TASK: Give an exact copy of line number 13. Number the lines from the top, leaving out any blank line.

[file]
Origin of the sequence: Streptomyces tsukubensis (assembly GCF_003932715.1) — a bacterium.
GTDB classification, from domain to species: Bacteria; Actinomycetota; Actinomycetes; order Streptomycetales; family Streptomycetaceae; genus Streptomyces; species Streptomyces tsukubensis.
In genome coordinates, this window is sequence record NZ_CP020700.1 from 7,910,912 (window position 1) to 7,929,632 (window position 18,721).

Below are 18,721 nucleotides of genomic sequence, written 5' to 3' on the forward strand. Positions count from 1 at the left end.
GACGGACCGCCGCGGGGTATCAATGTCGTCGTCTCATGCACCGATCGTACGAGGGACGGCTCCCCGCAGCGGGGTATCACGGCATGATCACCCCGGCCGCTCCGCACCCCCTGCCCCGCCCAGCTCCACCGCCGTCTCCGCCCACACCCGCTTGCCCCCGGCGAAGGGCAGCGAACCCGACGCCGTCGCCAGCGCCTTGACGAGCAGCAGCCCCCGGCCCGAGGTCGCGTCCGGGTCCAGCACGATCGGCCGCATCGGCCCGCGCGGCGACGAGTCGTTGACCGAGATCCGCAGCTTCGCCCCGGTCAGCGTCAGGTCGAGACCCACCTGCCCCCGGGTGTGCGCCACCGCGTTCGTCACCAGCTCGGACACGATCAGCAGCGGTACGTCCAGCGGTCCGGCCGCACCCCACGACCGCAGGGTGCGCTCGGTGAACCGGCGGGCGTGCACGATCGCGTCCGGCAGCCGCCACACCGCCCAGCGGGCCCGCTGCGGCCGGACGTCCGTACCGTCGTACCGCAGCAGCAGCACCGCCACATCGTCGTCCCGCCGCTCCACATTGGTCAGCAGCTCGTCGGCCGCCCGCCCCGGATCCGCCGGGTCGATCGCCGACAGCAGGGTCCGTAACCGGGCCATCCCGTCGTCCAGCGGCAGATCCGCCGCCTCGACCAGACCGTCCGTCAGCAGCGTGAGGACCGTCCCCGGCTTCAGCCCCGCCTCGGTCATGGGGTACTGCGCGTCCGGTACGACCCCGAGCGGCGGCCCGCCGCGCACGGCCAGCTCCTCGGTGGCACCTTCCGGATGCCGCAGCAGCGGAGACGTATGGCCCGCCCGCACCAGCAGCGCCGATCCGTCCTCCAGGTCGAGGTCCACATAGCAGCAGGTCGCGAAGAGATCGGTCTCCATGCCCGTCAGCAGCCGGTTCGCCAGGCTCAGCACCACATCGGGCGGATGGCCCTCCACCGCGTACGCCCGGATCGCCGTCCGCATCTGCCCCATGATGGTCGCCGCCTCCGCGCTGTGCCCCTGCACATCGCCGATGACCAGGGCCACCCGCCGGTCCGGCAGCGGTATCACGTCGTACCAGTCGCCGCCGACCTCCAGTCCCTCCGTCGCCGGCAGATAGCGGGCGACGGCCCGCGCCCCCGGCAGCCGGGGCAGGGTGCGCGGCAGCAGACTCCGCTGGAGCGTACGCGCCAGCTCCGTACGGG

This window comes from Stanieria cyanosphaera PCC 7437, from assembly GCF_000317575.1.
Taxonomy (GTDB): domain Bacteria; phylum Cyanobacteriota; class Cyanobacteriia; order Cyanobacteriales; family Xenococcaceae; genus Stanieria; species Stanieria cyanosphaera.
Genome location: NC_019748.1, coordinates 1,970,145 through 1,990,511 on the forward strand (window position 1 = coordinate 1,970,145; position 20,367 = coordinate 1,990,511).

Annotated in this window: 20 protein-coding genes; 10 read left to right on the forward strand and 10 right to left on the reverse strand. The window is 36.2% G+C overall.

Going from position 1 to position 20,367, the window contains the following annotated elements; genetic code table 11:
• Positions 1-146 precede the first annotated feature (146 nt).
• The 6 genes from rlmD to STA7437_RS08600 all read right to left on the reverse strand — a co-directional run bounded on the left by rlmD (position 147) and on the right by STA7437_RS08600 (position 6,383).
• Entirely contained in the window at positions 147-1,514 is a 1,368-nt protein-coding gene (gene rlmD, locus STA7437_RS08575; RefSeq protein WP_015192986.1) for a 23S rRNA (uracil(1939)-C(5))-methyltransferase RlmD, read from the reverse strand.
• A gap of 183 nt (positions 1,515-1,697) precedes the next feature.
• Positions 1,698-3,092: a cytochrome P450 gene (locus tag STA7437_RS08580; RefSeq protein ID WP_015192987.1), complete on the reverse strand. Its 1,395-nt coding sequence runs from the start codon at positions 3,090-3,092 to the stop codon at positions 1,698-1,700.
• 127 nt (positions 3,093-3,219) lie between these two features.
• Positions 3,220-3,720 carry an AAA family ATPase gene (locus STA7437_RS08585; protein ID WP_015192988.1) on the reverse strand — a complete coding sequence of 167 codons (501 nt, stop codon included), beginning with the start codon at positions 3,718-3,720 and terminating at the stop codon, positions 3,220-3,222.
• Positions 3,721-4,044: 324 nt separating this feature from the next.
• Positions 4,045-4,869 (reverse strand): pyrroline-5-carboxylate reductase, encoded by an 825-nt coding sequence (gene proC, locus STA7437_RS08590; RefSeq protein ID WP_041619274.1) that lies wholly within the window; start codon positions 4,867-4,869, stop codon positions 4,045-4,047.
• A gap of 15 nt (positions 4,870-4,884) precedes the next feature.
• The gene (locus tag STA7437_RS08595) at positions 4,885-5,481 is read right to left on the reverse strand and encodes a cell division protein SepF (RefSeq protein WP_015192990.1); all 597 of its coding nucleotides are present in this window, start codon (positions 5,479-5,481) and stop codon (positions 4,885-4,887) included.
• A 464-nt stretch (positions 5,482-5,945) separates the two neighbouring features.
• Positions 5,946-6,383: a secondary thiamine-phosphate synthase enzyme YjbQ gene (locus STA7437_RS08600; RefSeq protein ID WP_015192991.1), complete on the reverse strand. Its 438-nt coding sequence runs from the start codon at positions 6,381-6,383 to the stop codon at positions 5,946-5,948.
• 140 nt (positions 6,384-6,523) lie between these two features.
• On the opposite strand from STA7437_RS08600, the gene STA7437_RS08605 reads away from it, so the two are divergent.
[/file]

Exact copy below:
• Entirely contained in the window at positions 147-1,514 is a 1,368-nt protein-coding gene (gene rlmD, locus STA7437_RS08575; RefSeq protein WP_015192986.1) for a 23S rRNA (uracil(1939)-C(5))-methyltransferase RlmD, read from the reverse strand.